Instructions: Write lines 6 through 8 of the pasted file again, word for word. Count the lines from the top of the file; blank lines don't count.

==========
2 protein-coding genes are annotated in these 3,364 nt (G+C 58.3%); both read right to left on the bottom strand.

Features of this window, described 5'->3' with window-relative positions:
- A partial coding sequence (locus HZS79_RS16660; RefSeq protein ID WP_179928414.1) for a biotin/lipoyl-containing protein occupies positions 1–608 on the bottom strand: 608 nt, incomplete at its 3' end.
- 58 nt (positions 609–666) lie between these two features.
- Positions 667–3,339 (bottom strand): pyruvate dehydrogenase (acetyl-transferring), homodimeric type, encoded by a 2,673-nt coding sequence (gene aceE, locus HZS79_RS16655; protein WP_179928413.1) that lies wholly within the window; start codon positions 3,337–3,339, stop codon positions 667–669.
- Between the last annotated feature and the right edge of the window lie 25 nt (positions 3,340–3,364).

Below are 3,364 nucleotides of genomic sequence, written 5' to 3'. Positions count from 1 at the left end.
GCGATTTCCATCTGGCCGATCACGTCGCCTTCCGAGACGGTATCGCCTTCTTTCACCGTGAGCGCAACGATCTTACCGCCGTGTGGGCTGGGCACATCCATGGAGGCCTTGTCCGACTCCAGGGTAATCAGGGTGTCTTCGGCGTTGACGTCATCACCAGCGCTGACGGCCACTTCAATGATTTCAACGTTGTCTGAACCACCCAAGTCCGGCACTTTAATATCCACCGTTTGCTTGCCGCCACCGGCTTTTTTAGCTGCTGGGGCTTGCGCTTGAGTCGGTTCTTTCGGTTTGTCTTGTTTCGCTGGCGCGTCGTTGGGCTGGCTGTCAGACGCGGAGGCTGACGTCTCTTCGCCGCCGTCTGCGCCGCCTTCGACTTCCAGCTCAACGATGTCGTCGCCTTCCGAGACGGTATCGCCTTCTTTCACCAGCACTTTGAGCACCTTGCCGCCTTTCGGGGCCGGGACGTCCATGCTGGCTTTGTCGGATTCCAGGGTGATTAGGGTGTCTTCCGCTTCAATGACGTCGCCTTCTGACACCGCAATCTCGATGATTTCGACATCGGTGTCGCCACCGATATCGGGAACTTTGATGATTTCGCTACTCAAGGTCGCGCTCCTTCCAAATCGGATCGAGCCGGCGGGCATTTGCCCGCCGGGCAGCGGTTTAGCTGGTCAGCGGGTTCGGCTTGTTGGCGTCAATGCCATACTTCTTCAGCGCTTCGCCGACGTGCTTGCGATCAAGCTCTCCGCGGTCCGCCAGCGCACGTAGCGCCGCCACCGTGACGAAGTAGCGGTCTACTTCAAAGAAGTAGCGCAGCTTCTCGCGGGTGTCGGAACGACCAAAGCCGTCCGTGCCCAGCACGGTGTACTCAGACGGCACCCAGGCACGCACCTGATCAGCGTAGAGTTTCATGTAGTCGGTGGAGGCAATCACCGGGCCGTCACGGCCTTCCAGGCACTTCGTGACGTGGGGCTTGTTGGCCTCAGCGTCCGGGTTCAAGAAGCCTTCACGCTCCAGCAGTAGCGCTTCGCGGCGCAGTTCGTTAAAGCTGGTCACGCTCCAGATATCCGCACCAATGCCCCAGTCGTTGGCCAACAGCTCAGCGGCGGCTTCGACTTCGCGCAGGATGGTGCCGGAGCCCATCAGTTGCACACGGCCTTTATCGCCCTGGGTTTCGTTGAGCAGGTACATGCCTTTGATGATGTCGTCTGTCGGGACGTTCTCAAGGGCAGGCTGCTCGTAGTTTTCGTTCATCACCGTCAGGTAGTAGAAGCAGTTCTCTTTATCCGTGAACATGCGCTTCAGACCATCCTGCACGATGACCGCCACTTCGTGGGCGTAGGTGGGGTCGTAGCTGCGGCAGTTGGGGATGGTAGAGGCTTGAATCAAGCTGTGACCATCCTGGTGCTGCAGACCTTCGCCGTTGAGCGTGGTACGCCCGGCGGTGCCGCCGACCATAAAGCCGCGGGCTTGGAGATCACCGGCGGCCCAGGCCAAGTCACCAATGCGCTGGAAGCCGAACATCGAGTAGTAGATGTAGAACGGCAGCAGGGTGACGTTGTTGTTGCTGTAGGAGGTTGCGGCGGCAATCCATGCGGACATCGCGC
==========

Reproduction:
- Between the last annotated feature and the right edge of the window lie 25 nt (positions 3,340–3,364).

Below are 3,364 nucleotides of genomic sequence, written 5' to 3'. Positions count from 1 at the left end.
GCGATTTCCATCTGGCCGATCACGTCGCCTTCCGAGACGGTATCGCCTTCTTTCACCGTGAGCGCAACGATCTTACCGCCGTGTGGGCTGGGCACATCCATGGAGGCCTTGTCCGACTCCAGGGTAATCAGGGTGTCTTCGGCGTTGACGTCATCACCAGCGCTGACGGCCACTTCAATGATTTCAACGTTGTCTGAACCACCCAAGTCCGGCACTTTAATATCCACCGTTTGCTTGCCGCCACCGGCTTTTTTAGCTGCTGGGGCTTGCGCTTGAGTCGGTTCTTTCGGTTTGTCTTGTTTCGCTGGCGCGTCGTTGGGCTGGCTGTCAGACGCGGAGGCTGACGTCTCTTCGCCGCCGTCTGCGCCGCCTTCGACTTCCAGCTCAACGATGTCGTCGCCTTCCGAGACGGTATCGCCTTCTTTCACCAGCACTTTGAGCACCTTGCCGCCTTTCGGGGCCGGGACGTCCATGCTGGCTTTGTCGGATTCCAGGGTGATTAGGGTGTCTTCCGCTTCAATGACGTCGCCTTCTGACACCGCAATCTCGATGATTTCGACATCGGTGTCGCCACCGATATCGGGAACTTTGATGATTTCGCTACTCAAGGTCGCGCTCCTTCCAAATCGGATCGAGCCGGCGGGCATTTGCCCGCCGGGCAGCGGTTTAGCTGGTCAGCGGGTTCGGCTTGTTGGCGTCAATGCCATACTTCTTCAGCGCTTCGCCGACGTGCTTGCGATCAAGCTCTCCGCGGTCCGCCAGCGCACGTAGCGCCGCCACCGTGACGAAGTAGCGGTCTACTTCAAAGAAGTAGCGCAGCTTCTCGCGGGTGTCGGAACGACCAAAGCCGTCCGTGCCCAGCACGGTGTACTCAGACGGCACCCAGGCACGCACCTGATCAGCGTAGAGTTTCATGTAGTCGGTGGAGGCAATCACCGGGCCGTCACGGCCTTCCAGGCACTTCGTGACGTGGGGCTTGTTGGCCTCAGCGTCCGGGTTCAAGAAGCCTTCACGCTCCAGCAGTAGCGCTTCGCGGCGCAGTTCGTTAAAGCTGGTCACGCTCCAGATATCCGCACCAATGCCCCAGTCGTTGGCCAACAGCTCAGCGGCGGCTTCGACTTCGCGCAGGATGGTGCCGGAGCCCATCAGTTGCACACGGCCTTTATCGCCCTGGGTTTCGTTGAGCAGGTACATGCCTTTGATGATGTCGTCTGTCGGGACGTTCTCAAGGGCAGGCTGCTCGTAGTTTTCGTTCATCACCGTCAGGTAGTAGAAGCAGTTCTCTTTATCCGTGAACATGCGCTTCAGACCATCCTGCACGATGACCGCCACTTCGTGGGCGTAGGTGGGGTCGTAGCTGCGGCAGTTGGGGATGGTAGAGGCTTGAATCAAGCTGTGACCATCCTGGTGCTGCAGACCTTCGCCGTTGAGCGTGGTACGCCCGGCGGTGCCGCCGACCATAAAGCCGCGGGCTTGGAGATCACCGGCGGCCCAGGCCAAGTCACCAATGCGCTGGAAGCCGAACATCGAGTAGTAGATGTAGAACGGCAGCAGGGTGACGTTGTTGTTGCTGTAGGAGGTTGCGGCGGCAATCCATGCGGACATCGCGC